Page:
Formats available: ebook, paperback
Genre: Science fiction; mystery
Series: The Displaced Detective, #1
Length: 332 pages
Publisher: Twilight Times Books
Date Released: November 5, 2011
Purchasing Info: Author’s Website, Publisher’s Website, Goodreads, Amazon, Barnes & Noble, Kobo, Book Depository
Displaced Detective is a science fiction mystery in which brilliant hyperspatial physicist, Dr. Skye Chadwick, discovers there are alternate realities, often populated by those we consider only literary characters. Her pet research, Project: Tesseract, hidden deep under Schriever AFB, finds Continuum 114, where Sherlock Holmes was to have died along with Moriarty at the Reichenbach Falls. Knee-jerking, Skye rescues Holmes, who inadvertently flies through the wormhole to our universe, while his enemy plunges to his death. Unable to go back without causing devastating continuum collapse, Holmes must stay in our world and adapt.
Meanwhile, the Schriever AFB Dept of Security discovers a spy ring working to dig out the details of – and possibly sabotage – Project: Tesseract.
Can Chadwick help Holmes come up to speed in modern investigative techniques in time to stop the spies? Will Holmes be able to thrive in our modern world? Is Chadwick now Holmes’ new “Watson” – or more?
I’ll admit to being an absolute sucker for Sherlock Holmes pastiches, so what drew me into the concept of Stephanie Osborn’s Displaced Detective series was seeing whether her concept of pulling the “Great Detective” into the 21st century worked reasonably well.
It doesn’t just work, she figured out a brilliant way of handling the transformation of Holmes from literary character to flesh-and-blood human. And managed to give a nod to possibly everyone’s gateway SF author into the bargain.
The story begins with physicist Skye Chadwick and the top secret Project: Tesseract. Anyone who remembers Madeleine L’Engle’s A Wrinkle in Time will not only smile, but find the reference totally apt. Dr. Chadwick’s project does travel through the variations in universes by jumping between “wrinkles”. In other words, the shortest distances are to universes most similar to our, or her, own.
Chadwick is a Holmes aficionado, like so many of us. She has not only found a universe where, unlike ours, Watson and Holmes were real people and not just fictional characters, but she is using that universe as a final test to determine whether her “Tesseract” is fully functional. She and her team picked Holmes’ solution to his problem with Moriarty at Reichenbach as a place where they could observe without contaminating the scene, because of its remote location.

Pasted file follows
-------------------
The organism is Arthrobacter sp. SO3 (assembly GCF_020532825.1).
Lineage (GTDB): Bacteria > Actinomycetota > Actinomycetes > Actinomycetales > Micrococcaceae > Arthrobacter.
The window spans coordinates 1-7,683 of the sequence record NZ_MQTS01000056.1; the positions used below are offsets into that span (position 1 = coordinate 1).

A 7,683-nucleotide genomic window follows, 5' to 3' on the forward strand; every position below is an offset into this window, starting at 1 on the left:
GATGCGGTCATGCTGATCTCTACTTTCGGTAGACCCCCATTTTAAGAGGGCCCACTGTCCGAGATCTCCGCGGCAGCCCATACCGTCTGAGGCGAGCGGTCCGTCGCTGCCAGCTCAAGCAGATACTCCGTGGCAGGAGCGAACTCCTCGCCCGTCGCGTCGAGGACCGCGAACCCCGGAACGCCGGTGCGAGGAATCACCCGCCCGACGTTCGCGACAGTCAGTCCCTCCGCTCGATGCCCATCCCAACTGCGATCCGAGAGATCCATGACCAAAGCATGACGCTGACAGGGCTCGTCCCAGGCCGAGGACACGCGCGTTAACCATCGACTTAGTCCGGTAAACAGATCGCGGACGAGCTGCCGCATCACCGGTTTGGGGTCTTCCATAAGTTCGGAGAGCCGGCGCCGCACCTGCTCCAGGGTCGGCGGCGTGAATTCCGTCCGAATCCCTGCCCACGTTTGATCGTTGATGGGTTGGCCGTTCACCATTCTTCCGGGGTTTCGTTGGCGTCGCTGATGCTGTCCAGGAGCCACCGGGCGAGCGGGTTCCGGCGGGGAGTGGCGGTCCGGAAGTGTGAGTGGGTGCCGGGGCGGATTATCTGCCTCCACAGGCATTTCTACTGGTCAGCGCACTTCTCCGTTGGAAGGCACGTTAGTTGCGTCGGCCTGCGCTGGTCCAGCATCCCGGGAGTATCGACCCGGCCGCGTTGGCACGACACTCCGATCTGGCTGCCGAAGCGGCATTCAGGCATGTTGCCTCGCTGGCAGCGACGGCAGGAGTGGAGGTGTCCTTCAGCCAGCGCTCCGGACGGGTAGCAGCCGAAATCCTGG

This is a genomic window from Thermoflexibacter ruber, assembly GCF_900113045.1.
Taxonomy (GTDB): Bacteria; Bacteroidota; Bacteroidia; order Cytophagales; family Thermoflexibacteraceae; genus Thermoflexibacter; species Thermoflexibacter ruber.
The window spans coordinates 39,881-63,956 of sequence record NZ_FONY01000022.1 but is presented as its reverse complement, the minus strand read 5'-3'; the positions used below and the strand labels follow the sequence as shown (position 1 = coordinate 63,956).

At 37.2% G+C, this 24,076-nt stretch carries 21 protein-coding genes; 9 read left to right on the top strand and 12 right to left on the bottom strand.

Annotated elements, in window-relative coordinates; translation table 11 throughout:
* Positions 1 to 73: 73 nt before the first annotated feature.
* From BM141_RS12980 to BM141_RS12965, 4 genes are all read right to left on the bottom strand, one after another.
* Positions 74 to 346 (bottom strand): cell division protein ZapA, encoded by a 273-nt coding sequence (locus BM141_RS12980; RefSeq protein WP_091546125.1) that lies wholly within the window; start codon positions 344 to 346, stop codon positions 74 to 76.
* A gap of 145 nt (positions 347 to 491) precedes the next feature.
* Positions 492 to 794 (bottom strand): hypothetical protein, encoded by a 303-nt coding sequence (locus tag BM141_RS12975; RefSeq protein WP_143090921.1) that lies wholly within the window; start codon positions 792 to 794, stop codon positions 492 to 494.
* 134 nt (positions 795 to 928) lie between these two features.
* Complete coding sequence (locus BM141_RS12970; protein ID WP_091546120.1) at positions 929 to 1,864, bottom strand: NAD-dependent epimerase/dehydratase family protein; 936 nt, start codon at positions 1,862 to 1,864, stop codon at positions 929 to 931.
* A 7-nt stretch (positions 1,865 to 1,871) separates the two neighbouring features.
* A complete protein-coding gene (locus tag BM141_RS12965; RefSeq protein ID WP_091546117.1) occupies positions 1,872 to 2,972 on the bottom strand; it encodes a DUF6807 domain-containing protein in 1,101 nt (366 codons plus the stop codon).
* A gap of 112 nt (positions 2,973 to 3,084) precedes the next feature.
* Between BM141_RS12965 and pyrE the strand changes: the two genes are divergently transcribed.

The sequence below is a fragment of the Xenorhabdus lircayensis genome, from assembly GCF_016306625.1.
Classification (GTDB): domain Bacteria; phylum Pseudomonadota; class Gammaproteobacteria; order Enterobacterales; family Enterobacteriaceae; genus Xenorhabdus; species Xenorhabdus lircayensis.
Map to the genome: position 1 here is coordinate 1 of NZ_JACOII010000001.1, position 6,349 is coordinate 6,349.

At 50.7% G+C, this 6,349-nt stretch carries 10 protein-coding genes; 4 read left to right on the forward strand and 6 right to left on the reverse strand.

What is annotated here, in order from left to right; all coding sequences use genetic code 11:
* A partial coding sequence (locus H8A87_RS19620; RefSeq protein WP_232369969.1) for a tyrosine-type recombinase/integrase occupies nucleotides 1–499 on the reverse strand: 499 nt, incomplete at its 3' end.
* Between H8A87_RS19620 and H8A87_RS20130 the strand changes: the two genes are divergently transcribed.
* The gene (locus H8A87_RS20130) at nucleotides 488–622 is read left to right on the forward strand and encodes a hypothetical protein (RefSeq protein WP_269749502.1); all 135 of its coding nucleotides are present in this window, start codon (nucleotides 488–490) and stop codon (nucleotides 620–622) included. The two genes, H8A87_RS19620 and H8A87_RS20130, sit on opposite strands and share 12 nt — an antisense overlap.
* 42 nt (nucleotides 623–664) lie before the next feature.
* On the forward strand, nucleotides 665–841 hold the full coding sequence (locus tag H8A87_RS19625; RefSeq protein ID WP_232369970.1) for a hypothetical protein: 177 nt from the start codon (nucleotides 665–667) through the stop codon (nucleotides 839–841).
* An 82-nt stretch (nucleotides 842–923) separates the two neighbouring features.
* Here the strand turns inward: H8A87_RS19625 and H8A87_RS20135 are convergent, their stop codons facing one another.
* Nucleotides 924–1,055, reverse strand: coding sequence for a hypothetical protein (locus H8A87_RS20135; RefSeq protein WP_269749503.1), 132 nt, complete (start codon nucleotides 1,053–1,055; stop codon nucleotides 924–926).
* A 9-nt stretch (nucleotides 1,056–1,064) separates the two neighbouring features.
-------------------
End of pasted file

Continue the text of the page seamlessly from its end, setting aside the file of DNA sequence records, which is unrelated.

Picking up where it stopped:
But Skye could not stop herself from jumping out of the tesseract and rescuing Holmes in the very last second. He should have fallen to his death, but he didn’t. She pulled him from the 19th century to the 21st. A time and place he had no business to be.
There was no way to put him back. In his own time he was meant to fall. Returning him to his own universe would change what should have been, and cause serious ripple effects. Not just his universe, but neighboring continuums could collapse.
Is Sherlock Holmes a great enough detective to detect a new life for himself over a century after he should have died? Are his detection skills up to the task of ferreting out an espionage ring determined to sabotage the project that brought him to this strange new future?
Escape Rating A-: The Case of the Displaced Detective: The Arrival is so damn much fun that I couldn’t stop reading the series. I swept right on through the first three books one right after the other. I only stopped because I want to savor the last one.
The author’s solution for slight variations in Holmes’ personality is sheer genius. There are differences. He is still the brilliant and calculatingly observant detective of the stories. That shines through every time he is on the page. But he also evolves past the “thinking machine” of Conan Doyle’s fiction. Partly, that’s because Ms. Osborn expressly made her Holmes a living person from the beginning, and partly because her Holmes is from a different universe and is similar but not exactly the same as the literary figure in our universe. She gave herself license for him to be different. It works for me.
Holmes wouldn’t be Holmes without a case to be solved. Here, there are effectively two. One is simply Holmes studying how to adapt to the place and time he finds himself. His universe has changed a lot from London in the 1890s to 21st century Colorado. On the other hand, human nature hasn’t evolved a bit, and the tesseract has way too much potential as a weapon or for nefarious gain. When a plot to sabotage the tesseract is discovered, it seems natural that Holmes becomes part of the team to thwart that sabotage.
Of course, Holmes must have a “Watson”. In this story, that Watson is Dr. Skye Chadwick. That they gravitate towards each other seems inevitable, but Skye is a good choice. Unlike Watson, Skye is a mirror for Holmes, both are brilliant, but each in their own sphere. And both have tragedy in their pasts, even if Holmes’ tragedy is seemingly of Skye’s making; she pulled him out of his own time, but if she hadn’t, he’d be dead.
There’s an inevitable comparison to Laurie R. King’s Holmes/Russell series, starting with A Beekeeper’s Apprentice. King made her Holmes both a living person and started her series after the final Conan Doyle story, so she didn’t conflict with the Canon. Different approach, and I adore those too. If you like Mary Russell, give Skye Chadwick a try.